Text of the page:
Patent cross-citations used to predict new technology clusters

Patent cross-citations used to predict new technology clusters: This sounds a bit like PageRank for patents:

Érdi’s team have written software that not only charts this evolution, but also hits the fast-forward button on the rate and type of citations to help predict whether existing technological fields can combine or diverge to create new areas of innovation.
“Patent citation data seems to be a gold mine of new insights into the development of technologies, since it represents the innovation process,” says Érdi. They tested their algorithm on old data from the US Patent and Trademark Office’s “agriculture, textiles and food” category of inventions and found that it predicted the emergence of a field recently created to cover nonwoven textiles - fabrics whose fibres are squeezed or forced together, often using solvents as bonding agents.

Order me a pizza, mate

Daubney J shows considerable fortitude, patience and good humour in dealing with this self-represented criminal accused on the first day of a trial for attempted murder. The transcript contains some very strong language and is not for the faint of heart, but it makes for amusing reading. The best part is probably when the accused sarcastically suggests that the judge order him a pizza. Some choice excerpts follow (see here for the full transcript):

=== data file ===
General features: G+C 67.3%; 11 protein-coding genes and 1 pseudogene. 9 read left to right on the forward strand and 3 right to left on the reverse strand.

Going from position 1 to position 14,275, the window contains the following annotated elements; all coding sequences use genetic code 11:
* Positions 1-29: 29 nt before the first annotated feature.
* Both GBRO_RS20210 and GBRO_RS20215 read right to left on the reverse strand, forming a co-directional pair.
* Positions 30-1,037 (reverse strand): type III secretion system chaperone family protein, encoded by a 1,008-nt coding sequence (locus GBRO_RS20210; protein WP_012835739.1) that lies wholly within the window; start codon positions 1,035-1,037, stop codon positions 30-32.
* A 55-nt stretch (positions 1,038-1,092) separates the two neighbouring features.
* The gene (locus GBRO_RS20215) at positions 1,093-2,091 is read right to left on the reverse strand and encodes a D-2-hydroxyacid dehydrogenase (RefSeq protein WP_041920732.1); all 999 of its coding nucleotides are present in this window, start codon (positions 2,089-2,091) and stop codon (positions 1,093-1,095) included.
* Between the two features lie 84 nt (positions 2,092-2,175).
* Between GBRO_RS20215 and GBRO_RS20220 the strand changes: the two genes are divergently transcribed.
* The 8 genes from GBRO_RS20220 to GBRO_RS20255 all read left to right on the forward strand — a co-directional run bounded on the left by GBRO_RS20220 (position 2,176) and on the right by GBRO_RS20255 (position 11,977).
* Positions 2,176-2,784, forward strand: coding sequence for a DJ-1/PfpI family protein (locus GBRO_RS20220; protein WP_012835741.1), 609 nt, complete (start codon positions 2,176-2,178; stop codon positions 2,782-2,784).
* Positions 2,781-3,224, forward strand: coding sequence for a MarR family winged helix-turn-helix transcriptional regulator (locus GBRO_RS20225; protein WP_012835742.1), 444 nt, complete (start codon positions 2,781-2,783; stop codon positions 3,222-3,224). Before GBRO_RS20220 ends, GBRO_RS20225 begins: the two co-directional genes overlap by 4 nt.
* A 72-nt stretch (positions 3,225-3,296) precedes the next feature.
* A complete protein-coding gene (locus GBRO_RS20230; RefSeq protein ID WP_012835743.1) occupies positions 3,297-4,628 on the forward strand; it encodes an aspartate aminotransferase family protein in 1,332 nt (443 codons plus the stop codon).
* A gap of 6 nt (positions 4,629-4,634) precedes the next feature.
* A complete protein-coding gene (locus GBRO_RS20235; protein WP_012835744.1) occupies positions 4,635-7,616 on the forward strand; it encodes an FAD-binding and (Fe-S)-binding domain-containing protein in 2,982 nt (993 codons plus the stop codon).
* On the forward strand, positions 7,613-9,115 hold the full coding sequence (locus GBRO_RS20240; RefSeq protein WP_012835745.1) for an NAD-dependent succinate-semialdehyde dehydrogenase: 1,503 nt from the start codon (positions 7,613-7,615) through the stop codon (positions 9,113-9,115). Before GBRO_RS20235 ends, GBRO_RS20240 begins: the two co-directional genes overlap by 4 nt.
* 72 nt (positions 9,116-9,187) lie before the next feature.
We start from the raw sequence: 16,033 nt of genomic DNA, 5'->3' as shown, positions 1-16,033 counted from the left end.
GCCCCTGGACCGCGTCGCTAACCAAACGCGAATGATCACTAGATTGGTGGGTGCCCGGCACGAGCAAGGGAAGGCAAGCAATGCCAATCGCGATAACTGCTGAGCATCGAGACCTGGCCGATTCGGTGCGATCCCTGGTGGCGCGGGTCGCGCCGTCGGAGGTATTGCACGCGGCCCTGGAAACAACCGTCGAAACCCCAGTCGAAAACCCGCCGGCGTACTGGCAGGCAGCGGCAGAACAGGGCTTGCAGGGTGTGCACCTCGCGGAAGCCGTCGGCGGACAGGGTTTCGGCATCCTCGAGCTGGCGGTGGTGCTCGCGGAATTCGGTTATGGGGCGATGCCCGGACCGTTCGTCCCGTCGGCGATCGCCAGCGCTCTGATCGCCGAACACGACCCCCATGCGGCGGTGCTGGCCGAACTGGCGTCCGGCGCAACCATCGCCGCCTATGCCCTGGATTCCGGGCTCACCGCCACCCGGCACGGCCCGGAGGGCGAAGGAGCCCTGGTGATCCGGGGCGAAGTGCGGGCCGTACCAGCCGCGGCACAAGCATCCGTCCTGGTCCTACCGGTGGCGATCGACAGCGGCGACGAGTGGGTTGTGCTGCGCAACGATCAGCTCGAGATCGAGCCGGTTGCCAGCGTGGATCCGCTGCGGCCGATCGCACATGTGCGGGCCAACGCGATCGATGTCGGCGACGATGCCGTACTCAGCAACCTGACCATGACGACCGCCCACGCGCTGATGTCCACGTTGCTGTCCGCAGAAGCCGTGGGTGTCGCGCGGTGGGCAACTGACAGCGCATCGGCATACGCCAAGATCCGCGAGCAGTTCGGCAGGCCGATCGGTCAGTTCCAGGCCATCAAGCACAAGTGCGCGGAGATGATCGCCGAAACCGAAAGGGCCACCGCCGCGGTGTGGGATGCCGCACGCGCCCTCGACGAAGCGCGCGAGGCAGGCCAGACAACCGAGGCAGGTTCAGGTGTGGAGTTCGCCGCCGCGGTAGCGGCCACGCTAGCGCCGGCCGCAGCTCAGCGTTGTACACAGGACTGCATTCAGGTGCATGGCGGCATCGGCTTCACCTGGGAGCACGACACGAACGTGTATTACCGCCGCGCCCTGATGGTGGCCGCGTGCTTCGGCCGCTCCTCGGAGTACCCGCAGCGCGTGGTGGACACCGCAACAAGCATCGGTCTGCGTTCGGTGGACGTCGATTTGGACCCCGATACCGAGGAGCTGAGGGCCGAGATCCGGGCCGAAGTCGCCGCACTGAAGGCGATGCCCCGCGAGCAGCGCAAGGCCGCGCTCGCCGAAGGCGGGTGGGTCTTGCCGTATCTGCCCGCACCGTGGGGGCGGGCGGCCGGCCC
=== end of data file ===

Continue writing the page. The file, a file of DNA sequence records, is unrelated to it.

HIS HONOUR: The trial——-

DEFENDANT: Look - now listen here, mate, you don’t know what you’re fucking talking about.

HIS HONOUR: Now you listen to me——-

DEFENDANT: No, no.

HIS HONOUR: No, you listen to——-

DEFENDANT: Don’t come blooming start your shit, right, mate.

HIS HONOUR: You listen here, Mr B——-

DEFENDANT: You don’t there - you weren’t fucking there so don’t start your crap.

HIS HONOUR: Mr B——-

 Read more »

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Citation: R v DAB (Unreported, Supreme Court of Queensland, 4 June 2012)

ICANN releases list of gTLD applications

ICANN releases list of gTLD applications: Personal favourites include:

  • .afl
  • .cancerresearch (umm, okay?)
  • .changiairport (for all your free WiFi needs)
  • .dog
  • .guardianmedia (and .guardian)
  • .hiv (just the association every brand wants)
  • .melbourne (like .sydney, one of few cities to apply)
  • .northwesternmutual (because everyone wants to type that instead of .com)

Looking through this list, it seems that some applicants have rather missed the point of the gTLD process.  Either that, or they’re drastically overestimating the need for defensive registrations.
Unsurprisingly, .cloud, .app, .news, and .movies were all hotly contested.  Enjoy your $185,000 application fee, suckers.

Free choice and compulsion